• Deceptive and misleading billing information
    IU Health, and their billing department, apparently don't know what you (as a patient) will get billed for when seeing an affiliated physician. Assurance had been provided, after they gouged me almost triple what an eye specialist charged, that they wouldn't charge to see the same GP I had seen one year ago (with no surcharge from IU Health). What did I receive in the mail? Anthem documentation proving they lied. They billed Anthem almost $700 - nearly 3 times the physicians charge - after telling they wouldn't. What happened to ethics in this industry?
  • Ridiculous!
    I just recently had a procedure done that I was originally quoted by the docs to cost around $6,000 and was told insurance should cover most of... What a surprise! When the actual bill came it said everything cost over $26,000 for an outpatient procedure that was supposedly only $6,000 and now I'm being charged over $1,000 out of pocket expenses when I was under the impression that my portion was only $600...WOW! Oh yeah it was at IU Health
  • What a joke!
    Its about time that IU Health is held accountable for its absurd charge master. The system charges differently for the same type of room and recovery depending on where the procedure takes place - jacking up the charges at IU Health North hospital - probably due to the perceived demographic surrounding that hospital. This, in my opinion, is wrong and IU Health should take a serious look at these unfair billing practices. The key point mentioned in the article is "hospital chargemasters have long since stopped bearing any relationship to the actual costs of the services rendered." This is absolutely right on. The true cost endured by a facility has no relation to what is charged. This is unethical - no wonder healthcare in this country is so expensive to the patient and insurers.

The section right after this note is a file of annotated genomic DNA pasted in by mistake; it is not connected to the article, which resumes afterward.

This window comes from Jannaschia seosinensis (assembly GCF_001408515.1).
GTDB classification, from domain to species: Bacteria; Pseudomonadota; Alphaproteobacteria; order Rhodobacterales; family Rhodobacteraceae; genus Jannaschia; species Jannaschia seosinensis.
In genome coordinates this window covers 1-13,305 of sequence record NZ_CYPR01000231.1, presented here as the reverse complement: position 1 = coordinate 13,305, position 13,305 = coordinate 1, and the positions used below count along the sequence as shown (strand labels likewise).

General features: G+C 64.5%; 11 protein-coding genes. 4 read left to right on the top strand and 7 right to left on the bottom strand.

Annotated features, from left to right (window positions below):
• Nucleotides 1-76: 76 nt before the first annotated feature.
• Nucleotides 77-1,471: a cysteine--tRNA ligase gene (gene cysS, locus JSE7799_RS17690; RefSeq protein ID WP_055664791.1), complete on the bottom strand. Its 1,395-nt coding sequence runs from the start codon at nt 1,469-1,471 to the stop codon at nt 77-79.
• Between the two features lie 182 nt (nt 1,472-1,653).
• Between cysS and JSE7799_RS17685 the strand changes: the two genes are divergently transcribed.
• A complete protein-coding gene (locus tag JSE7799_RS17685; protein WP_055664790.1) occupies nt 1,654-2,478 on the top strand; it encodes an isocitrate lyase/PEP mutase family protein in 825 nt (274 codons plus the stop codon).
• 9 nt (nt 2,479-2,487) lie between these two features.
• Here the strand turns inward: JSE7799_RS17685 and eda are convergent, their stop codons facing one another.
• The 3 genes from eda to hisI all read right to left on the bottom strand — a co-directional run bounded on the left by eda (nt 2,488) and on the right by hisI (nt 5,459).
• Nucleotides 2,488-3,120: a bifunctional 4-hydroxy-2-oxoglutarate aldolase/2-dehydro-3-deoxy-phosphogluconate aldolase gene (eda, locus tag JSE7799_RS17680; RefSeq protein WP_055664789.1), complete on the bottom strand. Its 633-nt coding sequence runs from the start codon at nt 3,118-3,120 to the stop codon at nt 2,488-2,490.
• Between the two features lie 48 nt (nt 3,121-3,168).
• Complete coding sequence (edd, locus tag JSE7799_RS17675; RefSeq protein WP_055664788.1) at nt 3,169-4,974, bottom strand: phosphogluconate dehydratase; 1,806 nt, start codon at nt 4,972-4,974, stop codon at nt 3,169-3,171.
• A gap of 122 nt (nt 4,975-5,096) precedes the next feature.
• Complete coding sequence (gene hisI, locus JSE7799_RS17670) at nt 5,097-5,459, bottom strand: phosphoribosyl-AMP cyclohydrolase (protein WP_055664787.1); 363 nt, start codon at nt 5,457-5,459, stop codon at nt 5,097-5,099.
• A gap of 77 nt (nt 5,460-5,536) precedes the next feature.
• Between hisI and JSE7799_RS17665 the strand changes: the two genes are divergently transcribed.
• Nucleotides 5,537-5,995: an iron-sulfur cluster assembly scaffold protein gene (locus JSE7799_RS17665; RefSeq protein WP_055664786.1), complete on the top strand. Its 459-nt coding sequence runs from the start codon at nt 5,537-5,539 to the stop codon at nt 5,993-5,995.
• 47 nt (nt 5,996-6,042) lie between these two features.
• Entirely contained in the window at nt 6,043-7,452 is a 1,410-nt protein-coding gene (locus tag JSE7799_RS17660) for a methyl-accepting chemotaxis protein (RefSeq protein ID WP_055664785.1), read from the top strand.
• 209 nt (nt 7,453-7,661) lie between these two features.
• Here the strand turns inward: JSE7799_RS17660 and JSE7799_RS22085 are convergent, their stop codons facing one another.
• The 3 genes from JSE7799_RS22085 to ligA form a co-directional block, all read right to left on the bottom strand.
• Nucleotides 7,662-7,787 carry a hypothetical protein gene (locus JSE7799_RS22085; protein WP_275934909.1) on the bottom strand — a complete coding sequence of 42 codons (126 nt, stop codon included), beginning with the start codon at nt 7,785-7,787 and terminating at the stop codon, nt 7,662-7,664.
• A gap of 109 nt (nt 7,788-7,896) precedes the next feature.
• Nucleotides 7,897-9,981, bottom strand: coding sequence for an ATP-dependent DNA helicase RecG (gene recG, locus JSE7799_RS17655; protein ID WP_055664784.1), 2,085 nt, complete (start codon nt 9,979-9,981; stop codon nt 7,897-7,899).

For what its worth, as a patient if I had a choice of where I had a procedure performed, I would choose ANYWHERE but an IU Health facility. It is a fact that they charge more than any other local hospital system for similar procedures.

    Perhaps that big IU Health marketing campaign on commercials, billboards, signs in the mall and everywhere else you look should be suspended until IU Health can start charging prices that don't rip off the patients for whom they are in existence.
  • excellent...
    it's about time that SOMEONE holds these hospitals/ health care providers accountable for their billing...the fact that the Marion Co. court dismissed the suits originally just shows how much the *justice* system in Indiana is heavily weighted in favor of the corporations AGAINST the individual, thanks to corporate owned politicians
  • What's wrong with Health Care
    A different organization than IU recently charged my insurance company over $20,000 for a surgical center outpatient service (not including doctors, anesthesia, etc.) for a 1/2 hour surgery. It was discounted almost $15,000 and the insurance allowed around $5,000. All I could wonder is what would have been charged to an uninsured patient. JUST NUTS!